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Adaptogens: Reishi and other medicinal mushrooms to diminish stress and avoid burnout

    Table of Contents

    Adaptogens: What are they and who are they for?

    Natural adaptogens have been studied throughout history to improve our response to stress, increase energy and attention span, and combat fatigue.

    Adaptogens are useful substances to recover a state of calm and serenity that may have been lost due to non-specific causes such as stress, making us restless and anxious while being prone to sleep issues and poor digestion. So most of us could benefit from adaptogens at some point in our lives!

    ginseng, turmeric

    Definition of adaptogenic substances

    In the 1990s, adaptogens were defined as “natural bioregulators that increase the ability to adapt to environmental factors and prevent damage caused by those factors”.
    The Food and Drug Administration (FDA) referred to them as metabolic regulators that aid environmental adaptation and prevent external damage.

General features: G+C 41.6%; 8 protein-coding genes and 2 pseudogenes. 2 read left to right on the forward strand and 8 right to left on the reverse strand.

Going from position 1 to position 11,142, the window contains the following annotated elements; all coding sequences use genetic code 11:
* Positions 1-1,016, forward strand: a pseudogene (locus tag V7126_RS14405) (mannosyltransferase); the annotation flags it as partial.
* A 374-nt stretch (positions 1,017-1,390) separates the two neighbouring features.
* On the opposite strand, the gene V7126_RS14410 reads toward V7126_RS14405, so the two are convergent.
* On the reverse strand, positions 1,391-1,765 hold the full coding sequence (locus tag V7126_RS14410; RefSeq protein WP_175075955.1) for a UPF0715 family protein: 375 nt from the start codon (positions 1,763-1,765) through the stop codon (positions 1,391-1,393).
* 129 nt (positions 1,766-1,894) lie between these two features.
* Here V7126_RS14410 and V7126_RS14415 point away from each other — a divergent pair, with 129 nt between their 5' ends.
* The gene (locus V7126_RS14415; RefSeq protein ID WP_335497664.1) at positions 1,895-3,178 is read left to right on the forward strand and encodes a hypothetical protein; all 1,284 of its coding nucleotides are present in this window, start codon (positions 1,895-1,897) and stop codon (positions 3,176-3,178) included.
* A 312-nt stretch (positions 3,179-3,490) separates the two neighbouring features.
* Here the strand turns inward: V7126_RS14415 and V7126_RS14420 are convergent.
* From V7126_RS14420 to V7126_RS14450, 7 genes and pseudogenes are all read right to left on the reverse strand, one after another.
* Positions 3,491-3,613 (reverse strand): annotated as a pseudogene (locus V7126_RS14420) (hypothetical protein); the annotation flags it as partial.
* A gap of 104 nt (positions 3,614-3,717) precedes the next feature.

In short, an adaptogen:

    1. It helps the body to cope with adverse situations, such as physical or environmental stress
    2. Reduces the physical impact of stress
    3. It does not impair the normal functioning of the body

    In Search of the Superhero Pill

    Looking back in history, the term “adaptogen” began to be used in the 1940s to refer to extracts that could improve an organism in general.

    Adaptogens can therefore be defined as natural products based on extracts of plants, seeds and medicinal mushrooms or synthetics (pharmaceutical products) that act to counteract immunological, hormonal and neurological problems caused by stress and fatigue.

    In World War II, scientists looked to adaptogens as a solution to enable pilots and submarine crews to perform at full strength for a longer duration.

    In fact, the former Soviet Union even published military studies on Schisandra chinensis, (a stimulant berry) which made hunters less tired, hungry and thirsty.

    Plant extracts, berries, roots and adaptogenic mushrooms. How can they help me?

    study published in 2010 showed that by complementing conventional therapies with adaptogens in supplement form, could greatly help in reducing symptoms of fatigue and exhaustion.

    Adaptogens have also been shown to help people with cardiovascular problems as well as certain neurological disorders, especially those resulting from chronic conditions.

    The best way to take adaptogens